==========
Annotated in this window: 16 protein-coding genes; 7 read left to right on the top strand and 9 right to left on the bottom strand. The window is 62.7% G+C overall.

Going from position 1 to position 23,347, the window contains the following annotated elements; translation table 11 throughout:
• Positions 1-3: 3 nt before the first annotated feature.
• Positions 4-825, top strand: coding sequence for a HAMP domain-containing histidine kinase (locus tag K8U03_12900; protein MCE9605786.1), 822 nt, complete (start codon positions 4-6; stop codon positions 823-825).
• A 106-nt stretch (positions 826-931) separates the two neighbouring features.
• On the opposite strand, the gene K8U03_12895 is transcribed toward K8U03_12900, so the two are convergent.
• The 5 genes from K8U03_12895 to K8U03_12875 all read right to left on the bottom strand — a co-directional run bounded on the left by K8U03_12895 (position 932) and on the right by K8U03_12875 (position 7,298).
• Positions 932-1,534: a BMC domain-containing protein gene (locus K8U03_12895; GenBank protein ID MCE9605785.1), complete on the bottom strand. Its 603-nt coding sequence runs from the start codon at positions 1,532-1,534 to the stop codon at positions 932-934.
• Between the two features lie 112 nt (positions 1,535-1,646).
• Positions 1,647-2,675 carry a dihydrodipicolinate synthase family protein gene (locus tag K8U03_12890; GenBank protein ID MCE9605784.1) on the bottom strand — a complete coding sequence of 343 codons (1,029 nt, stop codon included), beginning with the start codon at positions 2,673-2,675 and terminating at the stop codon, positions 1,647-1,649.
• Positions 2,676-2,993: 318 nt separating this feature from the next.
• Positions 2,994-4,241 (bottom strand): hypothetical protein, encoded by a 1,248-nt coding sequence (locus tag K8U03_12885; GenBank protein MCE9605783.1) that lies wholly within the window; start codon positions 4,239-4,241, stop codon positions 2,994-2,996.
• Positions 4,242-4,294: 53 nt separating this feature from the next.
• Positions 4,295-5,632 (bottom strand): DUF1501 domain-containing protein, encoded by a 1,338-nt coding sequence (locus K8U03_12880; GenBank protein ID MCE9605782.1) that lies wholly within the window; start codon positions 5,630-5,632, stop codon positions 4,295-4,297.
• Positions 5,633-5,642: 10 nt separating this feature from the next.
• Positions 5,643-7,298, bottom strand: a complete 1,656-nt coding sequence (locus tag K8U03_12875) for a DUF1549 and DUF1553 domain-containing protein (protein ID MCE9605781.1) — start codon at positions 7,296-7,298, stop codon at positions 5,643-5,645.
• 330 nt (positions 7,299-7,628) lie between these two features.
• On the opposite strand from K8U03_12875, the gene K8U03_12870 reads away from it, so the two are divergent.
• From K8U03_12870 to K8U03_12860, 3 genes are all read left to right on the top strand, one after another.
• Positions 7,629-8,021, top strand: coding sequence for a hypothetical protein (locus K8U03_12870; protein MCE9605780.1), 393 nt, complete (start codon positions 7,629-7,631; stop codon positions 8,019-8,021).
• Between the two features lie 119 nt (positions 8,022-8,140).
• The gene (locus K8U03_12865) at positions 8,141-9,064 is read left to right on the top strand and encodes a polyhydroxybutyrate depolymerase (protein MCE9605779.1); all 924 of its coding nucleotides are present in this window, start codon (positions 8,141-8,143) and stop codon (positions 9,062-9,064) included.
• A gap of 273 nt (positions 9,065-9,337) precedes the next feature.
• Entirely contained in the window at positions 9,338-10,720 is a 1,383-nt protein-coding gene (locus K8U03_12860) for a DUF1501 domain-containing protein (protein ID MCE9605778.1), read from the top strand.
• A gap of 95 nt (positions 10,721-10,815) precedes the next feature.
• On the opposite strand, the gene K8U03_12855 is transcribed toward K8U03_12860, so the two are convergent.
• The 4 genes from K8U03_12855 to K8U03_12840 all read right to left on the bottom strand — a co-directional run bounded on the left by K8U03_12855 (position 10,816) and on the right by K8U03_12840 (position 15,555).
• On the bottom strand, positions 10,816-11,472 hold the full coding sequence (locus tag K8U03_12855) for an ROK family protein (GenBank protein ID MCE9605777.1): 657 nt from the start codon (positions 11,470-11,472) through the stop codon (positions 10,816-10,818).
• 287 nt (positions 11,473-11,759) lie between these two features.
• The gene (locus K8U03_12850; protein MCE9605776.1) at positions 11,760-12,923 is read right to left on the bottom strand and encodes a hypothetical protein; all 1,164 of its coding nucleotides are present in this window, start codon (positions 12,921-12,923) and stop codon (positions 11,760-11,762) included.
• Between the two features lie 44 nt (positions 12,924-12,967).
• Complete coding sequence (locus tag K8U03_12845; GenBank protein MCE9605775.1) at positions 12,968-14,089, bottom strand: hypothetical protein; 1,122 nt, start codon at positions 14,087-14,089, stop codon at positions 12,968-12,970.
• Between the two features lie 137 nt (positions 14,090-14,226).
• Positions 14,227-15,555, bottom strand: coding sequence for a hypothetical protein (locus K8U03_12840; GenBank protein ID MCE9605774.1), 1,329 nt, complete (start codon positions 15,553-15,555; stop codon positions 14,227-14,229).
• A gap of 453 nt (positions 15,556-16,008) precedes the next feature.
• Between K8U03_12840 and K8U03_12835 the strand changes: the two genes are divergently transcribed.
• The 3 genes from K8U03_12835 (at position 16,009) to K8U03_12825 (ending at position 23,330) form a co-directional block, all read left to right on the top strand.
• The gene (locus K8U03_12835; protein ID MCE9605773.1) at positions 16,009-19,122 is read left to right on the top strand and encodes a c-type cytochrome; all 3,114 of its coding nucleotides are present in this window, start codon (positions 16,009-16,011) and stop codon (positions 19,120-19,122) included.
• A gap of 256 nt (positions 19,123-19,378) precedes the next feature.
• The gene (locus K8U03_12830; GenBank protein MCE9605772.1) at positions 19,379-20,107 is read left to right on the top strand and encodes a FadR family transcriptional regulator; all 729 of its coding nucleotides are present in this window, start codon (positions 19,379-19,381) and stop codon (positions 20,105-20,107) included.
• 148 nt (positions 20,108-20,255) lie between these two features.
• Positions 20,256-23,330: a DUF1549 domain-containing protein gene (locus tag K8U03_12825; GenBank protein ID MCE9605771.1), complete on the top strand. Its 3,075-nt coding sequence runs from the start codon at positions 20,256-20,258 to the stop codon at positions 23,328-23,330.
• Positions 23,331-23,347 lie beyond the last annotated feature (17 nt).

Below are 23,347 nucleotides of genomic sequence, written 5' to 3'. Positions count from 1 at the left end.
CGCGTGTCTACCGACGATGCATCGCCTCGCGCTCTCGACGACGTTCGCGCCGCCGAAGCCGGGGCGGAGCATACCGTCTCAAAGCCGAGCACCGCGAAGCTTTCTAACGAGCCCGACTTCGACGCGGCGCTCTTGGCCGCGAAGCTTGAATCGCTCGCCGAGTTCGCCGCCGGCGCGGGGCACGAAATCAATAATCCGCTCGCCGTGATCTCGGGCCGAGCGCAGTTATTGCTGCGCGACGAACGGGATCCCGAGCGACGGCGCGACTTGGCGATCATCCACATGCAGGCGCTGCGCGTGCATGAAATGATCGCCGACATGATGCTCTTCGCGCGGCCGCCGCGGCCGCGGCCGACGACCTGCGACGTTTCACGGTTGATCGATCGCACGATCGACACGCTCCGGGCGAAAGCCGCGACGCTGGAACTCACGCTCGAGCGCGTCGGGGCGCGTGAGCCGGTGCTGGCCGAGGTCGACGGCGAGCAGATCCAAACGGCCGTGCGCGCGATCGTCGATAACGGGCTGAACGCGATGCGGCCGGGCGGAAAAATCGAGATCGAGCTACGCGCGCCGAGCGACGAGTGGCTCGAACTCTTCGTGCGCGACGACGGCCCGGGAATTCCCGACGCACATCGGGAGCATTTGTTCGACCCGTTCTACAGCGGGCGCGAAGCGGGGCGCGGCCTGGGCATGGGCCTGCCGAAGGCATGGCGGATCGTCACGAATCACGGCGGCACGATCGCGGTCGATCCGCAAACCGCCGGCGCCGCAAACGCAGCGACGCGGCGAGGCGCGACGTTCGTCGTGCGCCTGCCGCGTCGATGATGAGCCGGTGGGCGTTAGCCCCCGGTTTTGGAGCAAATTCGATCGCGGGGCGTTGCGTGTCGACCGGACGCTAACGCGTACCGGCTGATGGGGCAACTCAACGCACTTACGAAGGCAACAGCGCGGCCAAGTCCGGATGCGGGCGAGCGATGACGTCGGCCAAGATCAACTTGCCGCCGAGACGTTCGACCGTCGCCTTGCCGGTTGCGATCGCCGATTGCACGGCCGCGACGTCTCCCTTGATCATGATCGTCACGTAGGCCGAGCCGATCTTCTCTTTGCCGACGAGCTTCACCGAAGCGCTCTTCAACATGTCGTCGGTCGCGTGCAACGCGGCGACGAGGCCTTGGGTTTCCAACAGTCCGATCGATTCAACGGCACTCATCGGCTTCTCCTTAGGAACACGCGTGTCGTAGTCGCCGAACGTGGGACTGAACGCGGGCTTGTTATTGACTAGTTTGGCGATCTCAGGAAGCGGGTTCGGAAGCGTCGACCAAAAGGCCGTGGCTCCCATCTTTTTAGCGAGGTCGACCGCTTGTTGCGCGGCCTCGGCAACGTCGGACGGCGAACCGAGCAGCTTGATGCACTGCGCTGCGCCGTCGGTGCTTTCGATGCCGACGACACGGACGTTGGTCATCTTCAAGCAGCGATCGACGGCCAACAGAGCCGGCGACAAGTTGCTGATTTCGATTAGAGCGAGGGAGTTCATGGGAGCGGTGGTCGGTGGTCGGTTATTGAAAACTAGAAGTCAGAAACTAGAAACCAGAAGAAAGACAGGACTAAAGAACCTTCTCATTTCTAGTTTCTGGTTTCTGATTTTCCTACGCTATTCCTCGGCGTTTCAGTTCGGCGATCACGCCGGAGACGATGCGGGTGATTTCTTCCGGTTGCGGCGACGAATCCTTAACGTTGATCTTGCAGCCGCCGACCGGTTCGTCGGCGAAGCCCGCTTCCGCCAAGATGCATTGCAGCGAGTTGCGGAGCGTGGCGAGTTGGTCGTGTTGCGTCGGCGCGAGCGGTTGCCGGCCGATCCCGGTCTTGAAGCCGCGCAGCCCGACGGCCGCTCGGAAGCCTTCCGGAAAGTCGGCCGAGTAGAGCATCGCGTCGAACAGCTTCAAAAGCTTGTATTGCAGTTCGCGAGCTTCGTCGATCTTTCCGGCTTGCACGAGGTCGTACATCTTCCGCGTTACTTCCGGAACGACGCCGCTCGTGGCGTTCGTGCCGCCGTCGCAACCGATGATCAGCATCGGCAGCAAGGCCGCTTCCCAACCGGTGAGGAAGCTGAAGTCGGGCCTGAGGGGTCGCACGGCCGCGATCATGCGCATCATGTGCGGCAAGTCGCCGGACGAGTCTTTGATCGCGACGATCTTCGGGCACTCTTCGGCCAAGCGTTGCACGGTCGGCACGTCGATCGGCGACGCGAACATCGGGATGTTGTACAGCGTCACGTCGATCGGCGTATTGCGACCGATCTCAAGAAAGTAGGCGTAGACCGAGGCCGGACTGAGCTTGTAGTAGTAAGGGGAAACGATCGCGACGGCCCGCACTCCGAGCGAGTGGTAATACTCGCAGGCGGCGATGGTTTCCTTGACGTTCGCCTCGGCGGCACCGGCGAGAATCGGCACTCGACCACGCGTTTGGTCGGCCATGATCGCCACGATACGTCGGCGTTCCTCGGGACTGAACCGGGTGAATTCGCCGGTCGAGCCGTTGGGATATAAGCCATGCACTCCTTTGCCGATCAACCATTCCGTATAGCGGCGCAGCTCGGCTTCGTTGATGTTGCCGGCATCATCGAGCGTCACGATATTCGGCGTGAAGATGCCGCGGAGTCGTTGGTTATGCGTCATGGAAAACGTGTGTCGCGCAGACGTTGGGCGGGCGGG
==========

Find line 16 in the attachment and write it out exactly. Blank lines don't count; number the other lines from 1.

• Positions 5,643-7,298, bottom strand: a complete 1,656-nt coding sequence (locus tag K8U03_12875) for a DUF1549 and DUF1553 domain-containing protein (protein ID MCE9605781.1) — start codon at positions 7,296-7,298, stop codon at positions 5,643-5,645.